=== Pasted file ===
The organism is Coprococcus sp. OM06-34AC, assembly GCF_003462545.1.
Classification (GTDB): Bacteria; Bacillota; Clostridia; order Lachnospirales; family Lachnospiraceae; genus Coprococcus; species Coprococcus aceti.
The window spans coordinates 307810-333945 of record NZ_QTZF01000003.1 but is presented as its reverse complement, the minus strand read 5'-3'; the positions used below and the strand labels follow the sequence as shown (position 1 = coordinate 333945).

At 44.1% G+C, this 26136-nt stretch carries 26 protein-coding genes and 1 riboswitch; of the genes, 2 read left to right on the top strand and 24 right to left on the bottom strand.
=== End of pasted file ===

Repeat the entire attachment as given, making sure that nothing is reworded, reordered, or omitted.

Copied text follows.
The organism is Coprococcus sp. OM06-34AC, assembly GCF_003462545.1.
Classification (GTDB): Bacteria; Bacillota; Clostridia; order Lachnospirales; family Lachnospiraceae; genus Coprococcus; species Coprococcus aceti.
The window spans coordinates 307810-333945 of record NZ_QTZF01000003.1 but is presented as its reverse complement, the minus strand read 5'-3'; the positions used below and the strand labels follow the sequence as shown (position 1 = coordinate 333945).

At 44.1% G+C, this 26136-nt stretch carries 26 protein-coding genes and 1 riboswitch; of the genes, 2 read left to right on the top strand and 24 right to left on the bottom strand.